What Is Whitemail?

A takeover target might employ whitemail as a defensive technique to try to stop a hostile takeover effort. The target company is blackmailed by issuing a huge number of shares at below-market prices, which are subsequently sold to a favorable third party.
This aids the target in avoiding a takeover by increasing the number of shares required for the acquirer to achieve control, therefore raising the takeover price. It also dilutes the company’s stock. Furthermore, because a friendly third party now owns and controls a big block of shares, the number of friendly shareholders grows.
If the whitemail tactic succeeds in deterring the takeover, the business can either buy back or leave the issued shares on the market.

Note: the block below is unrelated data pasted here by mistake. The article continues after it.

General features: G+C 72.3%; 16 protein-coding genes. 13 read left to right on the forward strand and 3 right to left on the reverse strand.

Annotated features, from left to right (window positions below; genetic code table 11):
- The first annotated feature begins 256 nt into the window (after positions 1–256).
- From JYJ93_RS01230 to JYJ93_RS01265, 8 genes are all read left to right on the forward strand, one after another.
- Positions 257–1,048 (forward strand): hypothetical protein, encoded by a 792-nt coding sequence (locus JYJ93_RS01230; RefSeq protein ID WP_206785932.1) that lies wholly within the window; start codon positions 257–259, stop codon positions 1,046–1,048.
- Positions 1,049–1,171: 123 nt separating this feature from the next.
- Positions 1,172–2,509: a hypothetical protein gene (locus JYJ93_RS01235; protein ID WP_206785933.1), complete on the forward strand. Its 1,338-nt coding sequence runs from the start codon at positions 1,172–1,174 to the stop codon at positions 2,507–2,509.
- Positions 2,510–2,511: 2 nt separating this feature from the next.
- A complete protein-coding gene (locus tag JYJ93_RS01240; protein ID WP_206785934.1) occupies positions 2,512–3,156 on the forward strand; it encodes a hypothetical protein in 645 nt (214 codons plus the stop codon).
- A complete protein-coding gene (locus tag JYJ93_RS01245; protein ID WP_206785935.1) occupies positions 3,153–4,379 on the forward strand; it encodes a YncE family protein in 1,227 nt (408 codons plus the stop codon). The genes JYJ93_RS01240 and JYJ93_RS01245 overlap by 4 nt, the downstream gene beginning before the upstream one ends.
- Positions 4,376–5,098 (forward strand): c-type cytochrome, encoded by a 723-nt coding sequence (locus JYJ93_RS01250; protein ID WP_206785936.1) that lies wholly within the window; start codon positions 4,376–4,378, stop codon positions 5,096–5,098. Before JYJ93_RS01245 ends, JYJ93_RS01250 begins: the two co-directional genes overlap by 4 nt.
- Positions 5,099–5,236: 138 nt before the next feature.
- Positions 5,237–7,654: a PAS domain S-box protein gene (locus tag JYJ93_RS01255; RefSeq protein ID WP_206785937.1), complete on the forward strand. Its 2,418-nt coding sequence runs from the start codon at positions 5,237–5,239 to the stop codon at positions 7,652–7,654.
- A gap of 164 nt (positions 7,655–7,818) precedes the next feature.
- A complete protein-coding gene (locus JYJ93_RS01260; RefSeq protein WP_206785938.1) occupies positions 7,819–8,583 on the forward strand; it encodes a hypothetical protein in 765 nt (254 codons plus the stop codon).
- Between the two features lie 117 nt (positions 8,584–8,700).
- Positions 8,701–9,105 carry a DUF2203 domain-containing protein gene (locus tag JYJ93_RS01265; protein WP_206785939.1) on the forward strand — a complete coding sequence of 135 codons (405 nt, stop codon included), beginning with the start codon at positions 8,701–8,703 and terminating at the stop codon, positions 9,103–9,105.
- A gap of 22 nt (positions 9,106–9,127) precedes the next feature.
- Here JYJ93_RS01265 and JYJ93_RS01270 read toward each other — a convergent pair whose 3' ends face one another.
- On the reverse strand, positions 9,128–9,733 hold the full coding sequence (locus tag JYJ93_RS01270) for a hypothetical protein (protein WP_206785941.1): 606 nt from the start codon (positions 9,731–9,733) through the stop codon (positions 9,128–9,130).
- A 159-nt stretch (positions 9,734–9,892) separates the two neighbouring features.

Whitemail is a defensive strategy that a takeover target can use to try to thwart a hostile takeover attempt. Whitemail involves the target firm issuing a large number of shares at below-market prices, which are then sold to a friendly third party.

  • Whitemail is a hostile takeover defense that involves issuing a large number of new shares to friendly shareholders.

  • The goal is to dilute the shares enough and secure sufficient proxy votes to fend off an unwanted acquirer.

  • A successful whitemail defense can conclude with the target company re-acquiring its new shares.